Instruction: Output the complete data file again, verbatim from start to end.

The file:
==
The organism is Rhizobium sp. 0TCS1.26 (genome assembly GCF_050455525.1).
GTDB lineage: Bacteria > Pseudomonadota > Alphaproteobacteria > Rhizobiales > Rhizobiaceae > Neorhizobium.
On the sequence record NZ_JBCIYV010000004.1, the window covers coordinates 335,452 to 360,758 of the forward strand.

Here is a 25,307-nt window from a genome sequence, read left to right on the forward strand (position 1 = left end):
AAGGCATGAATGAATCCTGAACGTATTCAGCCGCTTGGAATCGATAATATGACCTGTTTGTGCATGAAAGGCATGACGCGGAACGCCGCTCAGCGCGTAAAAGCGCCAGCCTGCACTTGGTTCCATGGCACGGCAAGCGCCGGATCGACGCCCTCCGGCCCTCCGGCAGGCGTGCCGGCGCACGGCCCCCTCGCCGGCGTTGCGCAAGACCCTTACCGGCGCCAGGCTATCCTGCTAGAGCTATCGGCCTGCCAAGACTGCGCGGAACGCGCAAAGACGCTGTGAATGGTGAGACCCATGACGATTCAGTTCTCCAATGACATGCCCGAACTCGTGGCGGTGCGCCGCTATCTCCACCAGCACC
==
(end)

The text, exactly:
The organism is Rhizobium sp. 0TCS1.26 (genome assembly GCF_050455525.1).
GTDB lineage: Bacteria > Pseudomonadota > Alphaproteobacteria > Rhizobiales > Rhizobiaceae > Neorhizobium.
On the sequence record NZ_JBCIYV010000004.1, the window covers coordinates 335,452 to 360,758 of the forward strand.

Here is a 25,307-nt window from a genome sequence, read left to right on the forward strand (position 1 = left end):
AAGGCATGAATGAATCCTGAACGTATTCAGCCGCTTGGAATCGATAATATGACCTGTTTGTGCATGAAAGGCATGACGCGGAACGCCGCTCAGCGCGTAAAAGCGCCAGCCTGCACTTGGTTCCATGGCACGGCAAGCGCCGGATCGACGCCCTCCGGCCCTCCGGCAGGCGTGCCGGCGCACGGCCCCCTCGCCGGCGTTGCGCAAGACCCTTACCGGCGCCAGGCTATCCTGCTAGAGCTATCGGCCTGCCAAGACTGCGCGGAACGCGCAAAGACGCTGTGAATGGTGAGACCCATGACGATTCAGTTCTCCAATGACATGCCCGAACTCGTGGCGGTGCGCCGCTATCTCCACCAGCACC